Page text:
Founded in 1990, the FRC historically has tended to attract less attention than some of the better known and better funded U.K. enforcement bodies including the Financial Conduct Authority (FCA) which regulates the U.K. financial services authority and Serious Fraud Office (SFO) which investigates and prosecutes serious or complex fraud and corruption in England, Wales and Northern Ireland.  But any complacency or ignorance of the significance or broad range of powers and sanctions at the FRC’s disposal may come at a significant cost – the FRC’s enforcement activities are on the increase and the entity is becoming a major player in the U.K. regulatory environment.

The provisions governing FRC enforcement were originally set out in an Accountancy Scheme and Actuarial Scheme (the Schemes) – contractual arrangements between the FRC and the various accountancy and actuarial professional bodies.  Following the implementation of EU legislation in June 2016, however, a new Audit Enforcement Procedure (AEP) is used for all new audit matters.  The Accountancy Scheme continues to be used for non-audit matters and audit investigations that commenced before June 2016 while the Actuarial Scheme continues to be used for all actuarial investigations.

Continue Reading The Financial Reporting Council’s Bite Proves Worse than its Bark

Companies that operate in more than one jurisdiction that are either carrying out an internal investigation or are subject to a criminal or regulatory investigation by U.S. law enforcement agencies will almost certainly need to consider the legality of trans-Atlantic data transfers.  Under European law, in particular, companies falling short in compliance with data protection laws could face fines of up to the higher of €20 million or 4% of annual global turnover.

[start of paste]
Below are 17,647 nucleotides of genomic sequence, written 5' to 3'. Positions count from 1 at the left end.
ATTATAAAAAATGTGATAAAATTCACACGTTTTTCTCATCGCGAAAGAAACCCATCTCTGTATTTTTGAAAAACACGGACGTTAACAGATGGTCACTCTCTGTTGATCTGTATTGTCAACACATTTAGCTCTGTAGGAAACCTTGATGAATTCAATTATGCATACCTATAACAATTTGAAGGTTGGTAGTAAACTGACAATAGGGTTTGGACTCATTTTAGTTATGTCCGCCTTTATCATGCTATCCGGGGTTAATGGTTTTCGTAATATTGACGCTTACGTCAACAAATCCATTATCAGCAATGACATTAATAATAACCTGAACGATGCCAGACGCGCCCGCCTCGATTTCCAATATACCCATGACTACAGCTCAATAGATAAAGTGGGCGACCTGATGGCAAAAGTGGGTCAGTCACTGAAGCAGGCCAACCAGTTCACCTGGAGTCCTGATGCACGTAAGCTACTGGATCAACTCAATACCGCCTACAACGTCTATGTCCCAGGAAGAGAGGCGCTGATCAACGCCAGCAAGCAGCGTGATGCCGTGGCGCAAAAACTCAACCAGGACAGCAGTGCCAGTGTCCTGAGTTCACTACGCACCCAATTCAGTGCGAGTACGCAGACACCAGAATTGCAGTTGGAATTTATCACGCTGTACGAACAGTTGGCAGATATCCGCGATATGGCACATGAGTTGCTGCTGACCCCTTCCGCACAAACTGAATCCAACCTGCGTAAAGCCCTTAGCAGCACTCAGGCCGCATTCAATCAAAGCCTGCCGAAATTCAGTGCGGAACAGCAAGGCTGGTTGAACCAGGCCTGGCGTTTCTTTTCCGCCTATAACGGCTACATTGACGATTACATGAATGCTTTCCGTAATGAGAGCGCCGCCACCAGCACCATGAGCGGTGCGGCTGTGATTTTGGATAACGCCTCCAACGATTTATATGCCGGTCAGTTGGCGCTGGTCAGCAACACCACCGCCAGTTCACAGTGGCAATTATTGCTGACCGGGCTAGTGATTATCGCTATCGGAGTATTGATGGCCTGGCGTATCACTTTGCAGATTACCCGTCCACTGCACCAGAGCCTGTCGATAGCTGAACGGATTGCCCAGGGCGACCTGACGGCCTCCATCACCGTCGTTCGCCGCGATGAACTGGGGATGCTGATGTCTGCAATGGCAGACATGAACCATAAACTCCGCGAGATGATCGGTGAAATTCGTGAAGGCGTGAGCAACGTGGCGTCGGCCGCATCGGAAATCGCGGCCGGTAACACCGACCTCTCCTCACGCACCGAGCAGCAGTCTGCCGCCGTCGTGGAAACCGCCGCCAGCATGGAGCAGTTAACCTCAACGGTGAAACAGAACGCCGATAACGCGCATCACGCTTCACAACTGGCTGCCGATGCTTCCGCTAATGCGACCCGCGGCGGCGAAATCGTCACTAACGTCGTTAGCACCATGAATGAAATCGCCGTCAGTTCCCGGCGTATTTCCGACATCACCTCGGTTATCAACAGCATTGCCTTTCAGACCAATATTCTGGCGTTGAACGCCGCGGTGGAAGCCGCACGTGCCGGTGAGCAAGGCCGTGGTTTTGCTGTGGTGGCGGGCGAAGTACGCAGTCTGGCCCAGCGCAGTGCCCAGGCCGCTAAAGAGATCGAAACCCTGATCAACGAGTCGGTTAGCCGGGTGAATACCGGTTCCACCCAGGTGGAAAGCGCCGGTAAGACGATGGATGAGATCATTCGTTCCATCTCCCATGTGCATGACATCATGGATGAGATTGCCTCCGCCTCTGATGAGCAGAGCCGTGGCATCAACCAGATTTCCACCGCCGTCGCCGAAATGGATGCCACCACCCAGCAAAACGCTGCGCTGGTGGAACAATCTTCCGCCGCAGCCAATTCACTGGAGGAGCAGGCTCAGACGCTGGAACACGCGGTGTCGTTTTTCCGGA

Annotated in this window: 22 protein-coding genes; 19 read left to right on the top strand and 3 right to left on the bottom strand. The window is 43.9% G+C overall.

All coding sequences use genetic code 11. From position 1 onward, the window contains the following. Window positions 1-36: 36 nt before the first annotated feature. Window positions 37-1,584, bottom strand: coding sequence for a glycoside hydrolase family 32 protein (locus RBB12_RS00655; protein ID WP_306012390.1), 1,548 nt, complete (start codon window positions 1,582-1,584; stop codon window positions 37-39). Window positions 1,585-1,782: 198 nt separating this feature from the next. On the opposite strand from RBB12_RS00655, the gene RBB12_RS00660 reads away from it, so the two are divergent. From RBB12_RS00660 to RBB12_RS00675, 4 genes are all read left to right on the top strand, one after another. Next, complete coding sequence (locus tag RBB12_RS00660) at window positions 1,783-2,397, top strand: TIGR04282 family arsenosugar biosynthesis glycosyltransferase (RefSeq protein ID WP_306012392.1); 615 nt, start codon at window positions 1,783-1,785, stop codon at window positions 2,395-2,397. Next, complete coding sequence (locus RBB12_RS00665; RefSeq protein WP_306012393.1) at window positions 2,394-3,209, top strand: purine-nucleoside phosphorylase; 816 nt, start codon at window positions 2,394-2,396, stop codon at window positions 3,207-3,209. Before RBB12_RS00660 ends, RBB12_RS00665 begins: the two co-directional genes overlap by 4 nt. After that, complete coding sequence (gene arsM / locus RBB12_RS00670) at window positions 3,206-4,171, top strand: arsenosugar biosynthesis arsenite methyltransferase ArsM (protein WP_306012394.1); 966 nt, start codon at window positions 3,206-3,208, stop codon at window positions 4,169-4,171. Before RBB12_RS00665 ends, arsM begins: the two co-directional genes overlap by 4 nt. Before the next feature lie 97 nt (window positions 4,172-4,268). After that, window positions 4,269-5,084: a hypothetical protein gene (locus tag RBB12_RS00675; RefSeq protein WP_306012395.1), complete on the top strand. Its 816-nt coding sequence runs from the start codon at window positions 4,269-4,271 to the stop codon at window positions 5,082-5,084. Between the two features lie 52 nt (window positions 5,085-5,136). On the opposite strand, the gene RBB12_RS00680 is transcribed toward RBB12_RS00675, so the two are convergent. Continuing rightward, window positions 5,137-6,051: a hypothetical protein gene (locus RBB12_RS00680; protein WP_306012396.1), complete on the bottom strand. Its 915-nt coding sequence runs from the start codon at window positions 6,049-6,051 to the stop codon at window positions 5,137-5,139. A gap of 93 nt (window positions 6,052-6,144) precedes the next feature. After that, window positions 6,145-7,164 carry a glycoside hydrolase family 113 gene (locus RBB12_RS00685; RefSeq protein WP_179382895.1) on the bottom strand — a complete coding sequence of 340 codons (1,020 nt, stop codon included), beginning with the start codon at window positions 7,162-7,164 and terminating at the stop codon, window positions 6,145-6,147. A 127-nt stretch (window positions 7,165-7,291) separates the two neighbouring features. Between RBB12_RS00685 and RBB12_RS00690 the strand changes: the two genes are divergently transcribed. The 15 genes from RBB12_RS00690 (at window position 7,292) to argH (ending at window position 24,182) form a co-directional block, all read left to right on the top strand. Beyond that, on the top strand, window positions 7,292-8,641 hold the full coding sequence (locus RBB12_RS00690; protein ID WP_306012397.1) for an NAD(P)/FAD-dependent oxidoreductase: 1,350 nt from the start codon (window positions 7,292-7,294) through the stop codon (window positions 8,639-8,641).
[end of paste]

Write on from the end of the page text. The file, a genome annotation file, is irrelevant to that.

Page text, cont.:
With the introduction, in 2018, of the General Data Protection Regulation (“GDPR”) which generally prohibits (with some exceptions) the transfer of EU-based personal data outside of the European Economic Area (“EEA”) and other legislation, the overhaul of the EU data protection framework often leaves companies under investigation by U.S. law enforcement with tough decisions to make between complying with their obligations – or their wish – to meet U.S. prosecutors’ demands and abiding by relevant data protection laws.  In particular, some EU-based companies have found themselves at the receiving end of U.S. prosecutors’ requests or subpoenas for documents, in circumstances where compliance with them could potentially risk hefty domestic fines for breaching data protection laws.  There may also be other considerations to be borne in mind, such as relevant bank secrecy laws and common law rights to privacy, where a failure to comply with the relevant law could result in criminal sanctions including imprisonment.